"Super Bananas" May Save Millions of Lives In Africa

presidenteloco Re:GMOs are inherently risky (396 comments)

They just may not prioritize the risk above their salary or their company shares value.

A lot of people are content to be engineers and scientists in pretty morally bankrupt enterprises. How could any smart, educated person with a functioning moral compass work as an engineer or scientist in say, the fossil fuel industry these days, with the possible exception of those working on coal carbon-capture and storage.

And yet plenty do. Being book smart in a specialty doesn't mean you are wise or particularly moral.

Who built Dr. Evil's high-tech lair and outfitted his sharks with frickin' lasers, I ask you? I rest my case.

about a month and a half ago

"Super Bananas" May Save Millions of Lives In Africa

presidenteloco GMOs are inherently risky (396 comments)

Probably most if not all current GMO food crops do not damage human health.

However, in the abstract, you are engineering (almost arbitrarily modifying) organisms capable of spontaneous reproduction and proliferation, so the level of precautionary principle needed is commensurate with "would it be ok if this escaped into the wild and took over ecosystem niches from more naturally evolved or incrementally bred crops / organisms? Do we have an accurate model of what would happen in that case? Have we tested enough to verify that model? And every case of a different manipulation or in a different organism is different so requires repetition of extensive testing."

The types of risks there run the gamut from destruction of wild varieties and species by competition from the GMO. Substantial alteration of ecosystem by shifting the balance of successful and unsuccessful organisms. Proliferation of and reliance on a GMO monoculture which is then subject to rapid destruction from a single pathogen. etc. etc. Ecological system effects in other words. Very hard to test for.

Again, it will probably be all be fine, until one day when it won't. When something unanticipated will happen and, well, the genie is out of the bottle and doesn't fit back in.

At a minimum, GMO food should be labelled as such, and let people decide for themselves and vote with their pocketbook.

about a month and a half ago

Samsung Debuts Thin Galaxy Tab S With Super AMOLED 2560X1600 Display

presidenteloco My Samsung superamoled display got dim (176 comments)

after only a few years of operation, there is a noticeable dimness to the screen, so that it is unusable in daylight.

I've read that AMOLED displays degrade quickly in their brightness.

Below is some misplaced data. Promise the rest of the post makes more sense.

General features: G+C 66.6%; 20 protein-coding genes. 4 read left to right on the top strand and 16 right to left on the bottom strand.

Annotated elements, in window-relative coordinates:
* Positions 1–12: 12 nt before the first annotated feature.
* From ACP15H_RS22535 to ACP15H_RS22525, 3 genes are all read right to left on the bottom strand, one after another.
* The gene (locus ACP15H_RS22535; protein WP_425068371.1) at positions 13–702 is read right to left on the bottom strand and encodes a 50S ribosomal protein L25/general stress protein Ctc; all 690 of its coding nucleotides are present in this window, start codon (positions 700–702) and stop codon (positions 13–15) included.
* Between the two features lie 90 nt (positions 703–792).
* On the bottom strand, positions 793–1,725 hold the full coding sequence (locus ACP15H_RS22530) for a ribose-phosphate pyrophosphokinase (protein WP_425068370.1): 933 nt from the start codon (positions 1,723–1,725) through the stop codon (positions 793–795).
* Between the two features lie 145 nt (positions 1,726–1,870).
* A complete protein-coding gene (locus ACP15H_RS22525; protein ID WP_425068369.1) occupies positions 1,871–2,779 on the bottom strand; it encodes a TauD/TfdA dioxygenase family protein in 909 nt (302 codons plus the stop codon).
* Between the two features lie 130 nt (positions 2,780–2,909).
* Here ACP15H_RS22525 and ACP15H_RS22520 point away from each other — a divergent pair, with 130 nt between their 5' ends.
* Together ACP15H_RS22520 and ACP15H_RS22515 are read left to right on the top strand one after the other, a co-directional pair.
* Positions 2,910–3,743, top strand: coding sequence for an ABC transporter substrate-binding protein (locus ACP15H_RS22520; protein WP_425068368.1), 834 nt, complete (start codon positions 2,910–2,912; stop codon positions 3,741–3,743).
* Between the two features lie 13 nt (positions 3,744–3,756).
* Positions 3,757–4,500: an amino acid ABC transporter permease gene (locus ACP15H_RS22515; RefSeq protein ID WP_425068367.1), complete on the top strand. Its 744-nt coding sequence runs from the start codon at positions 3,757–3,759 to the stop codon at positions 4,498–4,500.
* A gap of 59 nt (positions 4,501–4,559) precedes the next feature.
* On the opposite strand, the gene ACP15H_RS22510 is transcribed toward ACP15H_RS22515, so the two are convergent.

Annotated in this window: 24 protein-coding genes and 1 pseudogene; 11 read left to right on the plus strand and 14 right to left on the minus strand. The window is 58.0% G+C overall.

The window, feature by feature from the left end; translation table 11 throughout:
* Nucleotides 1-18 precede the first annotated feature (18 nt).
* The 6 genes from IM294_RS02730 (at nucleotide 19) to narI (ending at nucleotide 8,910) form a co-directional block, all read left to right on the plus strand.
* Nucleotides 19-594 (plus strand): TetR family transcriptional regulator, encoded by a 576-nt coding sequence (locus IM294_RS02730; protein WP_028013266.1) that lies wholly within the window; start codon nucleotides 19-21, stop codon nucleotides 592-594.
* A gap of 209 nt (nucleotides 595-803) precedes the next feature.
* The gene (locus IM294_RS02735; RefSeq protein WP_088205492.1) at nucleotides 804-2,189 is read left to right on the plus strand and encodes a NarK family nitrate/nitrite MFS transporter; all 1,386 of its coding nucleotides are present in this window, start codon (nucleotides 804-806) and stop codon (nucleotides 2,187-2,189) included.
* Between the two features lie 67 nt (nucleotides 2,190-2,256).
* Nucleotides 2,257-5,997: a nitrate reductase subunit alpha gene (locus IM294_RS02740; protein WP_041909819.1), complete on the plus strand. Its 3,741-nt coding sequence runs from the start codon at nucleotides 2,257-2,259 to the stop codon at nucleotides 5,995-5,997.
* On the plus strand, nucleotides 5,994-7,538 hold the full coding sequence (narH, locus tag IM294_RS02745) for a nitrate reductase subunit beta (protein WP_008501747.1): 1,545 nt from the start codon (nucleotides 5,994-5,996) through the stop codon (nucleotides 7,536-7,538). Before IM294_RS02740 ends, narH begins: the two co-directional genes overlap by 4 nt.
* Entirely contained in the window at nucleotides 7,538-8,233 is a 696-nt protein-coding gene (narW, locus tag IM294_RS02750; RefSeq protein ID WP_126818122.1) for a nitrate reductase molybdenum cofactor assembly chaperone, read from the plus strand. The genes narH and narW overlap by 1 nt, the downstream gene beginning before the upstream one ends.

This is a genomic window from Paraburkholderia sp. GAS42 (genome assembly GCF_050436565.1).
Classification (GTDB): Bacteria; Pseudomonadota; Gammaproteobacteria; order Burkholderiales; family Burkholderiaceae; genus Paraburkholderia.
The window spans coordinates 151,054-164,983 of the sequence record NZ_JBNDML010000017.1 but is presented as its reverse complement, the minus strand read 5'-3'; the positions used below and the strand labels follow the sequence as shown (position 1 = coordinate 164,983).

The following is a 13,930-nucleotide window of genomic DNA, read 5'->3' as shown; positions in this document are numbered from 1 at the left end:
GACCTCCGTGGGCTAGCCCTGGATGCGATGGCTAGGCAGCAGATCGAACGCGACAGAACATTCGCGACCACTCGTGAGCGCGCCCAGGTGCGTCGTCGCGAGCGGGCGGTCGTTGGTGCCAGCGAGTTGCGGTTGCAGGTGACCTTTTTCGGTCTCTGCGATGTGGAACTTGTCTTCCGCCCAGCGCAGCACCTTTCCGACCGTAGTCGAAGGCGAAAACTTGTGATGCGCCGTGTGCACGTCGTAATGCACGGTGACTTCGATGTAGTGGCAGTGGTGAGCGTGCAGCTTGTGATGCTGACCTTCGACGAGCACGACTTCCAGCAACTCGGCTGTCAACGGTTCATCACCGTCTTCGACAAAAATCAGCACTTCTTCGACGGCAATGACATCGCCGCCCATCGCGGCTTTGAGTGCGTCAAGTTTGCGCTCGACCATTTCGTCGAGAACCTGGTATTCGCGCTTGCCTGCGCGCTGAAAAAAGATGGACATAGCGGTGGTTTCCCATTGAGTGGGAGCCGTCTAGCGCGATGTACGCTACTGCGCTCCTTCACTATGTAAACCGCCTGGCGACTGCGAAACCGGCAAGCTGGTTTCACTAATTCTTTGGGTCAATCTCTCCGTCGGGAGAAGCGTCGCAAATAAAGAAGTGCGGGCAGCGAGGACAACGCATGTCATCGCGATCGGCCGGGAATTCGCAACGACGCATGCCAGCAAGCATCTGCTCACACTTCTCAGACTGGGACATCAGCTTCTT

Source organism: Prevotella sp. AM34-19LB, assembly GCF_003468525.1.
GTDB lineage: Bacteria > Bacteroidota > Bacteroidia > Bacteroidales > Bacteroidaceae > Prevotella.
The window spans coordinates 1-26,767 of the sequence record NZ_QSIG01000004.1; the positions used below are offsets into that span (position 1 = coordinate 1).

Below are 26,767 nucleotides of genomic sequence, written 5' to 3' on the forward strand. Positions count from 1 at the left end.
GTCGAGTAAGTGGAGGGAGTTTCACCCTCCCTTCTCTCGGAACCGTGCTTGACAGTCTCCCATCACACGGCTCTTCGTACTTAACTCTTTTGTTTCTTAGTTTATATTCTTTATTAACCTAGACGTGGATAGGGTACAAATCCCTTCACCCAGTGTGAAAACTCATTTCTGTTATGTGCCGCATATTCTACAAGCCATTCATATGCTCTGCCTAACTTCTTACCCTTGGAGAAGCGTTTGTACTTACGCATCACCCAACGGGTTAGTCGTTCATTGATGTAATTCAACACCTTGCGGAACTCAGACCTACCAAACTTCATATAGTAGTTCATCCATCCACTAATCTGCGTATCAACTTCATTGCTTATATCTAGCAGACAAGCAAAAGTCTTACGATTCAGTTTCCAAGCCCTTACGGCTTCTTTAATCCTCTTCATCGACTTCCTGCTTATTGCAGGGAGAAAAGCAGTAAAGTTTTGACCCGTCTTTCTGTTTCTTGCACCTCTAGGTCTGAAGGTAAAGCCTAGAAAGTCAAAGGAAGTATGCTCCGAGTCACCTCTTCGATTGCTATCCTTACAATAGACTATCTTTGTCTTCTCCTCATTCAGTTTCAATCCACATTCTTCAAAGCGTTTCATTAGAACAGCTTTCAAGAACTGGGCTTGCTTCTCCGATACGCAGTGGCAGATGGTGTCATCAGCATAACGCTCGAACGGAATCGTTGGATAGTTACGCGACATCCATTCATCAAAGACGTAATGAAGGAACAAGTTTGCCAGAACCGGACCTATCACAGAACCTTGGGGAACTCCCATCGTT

Great for you if you are a company wanting to sell me a new phone every two years. Sucks for the consumer who might want to keep their phone 5 or even 8 years like I kept my last pre-smartphone.

about a month and a half ago



software for home energy conservation

presidenteloco presidenteloco writes  |  more than 3 years ago

presidenteloco (659168) writes "We have some development resources to prototype smart energy grid innovations. What would you like to see? How could people interact over the Internet to help conserve energy? What about a smartphone app tied to your smart home. Any ideas?"

Looking for smartgrid software design ideas

presidenteloco presidenteloco writes  |  more than 3 years ago

presidenteloco (659168) writes "I work for a polytechnic university applied research group working on a smartgrid testbed project. That is, we are implementing R&D versions of electrical power grid technologies. My team does the software side of the work. One thing we are building is energy management system web applications for residential energy consumers to look at their consumption and set profiles for their consumption depending on energy price. What features should that have? What pricing models would you like to see? Can you think of any social energy management apps? We have some resources to implement prototypes, and are looking for ideas. This is for research purposes and innovation of the grid for environmental and economic and security reasons. Someone might try to commercialize some of it. Do you have any smartgrid software ideas you are willing to share?"

presidenteloco presidenteloco writes  |  more than 7 years ago

presidenteloco (659168) writes "I have developed a web application that I plan to offer on a subscription or service-fee basis.
Should I make the source code behind it free and open source?

What are the factors I should consider? If I FOSS it, I'll receive possibly some assistance
with refining and extending the software, and some good Karma, but on the other hand,
It will be trivial for anyone else to replicate my business model, or to set up their own in-house
version of my service, with no remuneration for me. Also, the value of the "asset" from an
investment or acquisition perspective would likely fall. Ideally, I'd like to earn a humble living or a
portion thereof from operating web applications that I develop. What would Slashdotters do?"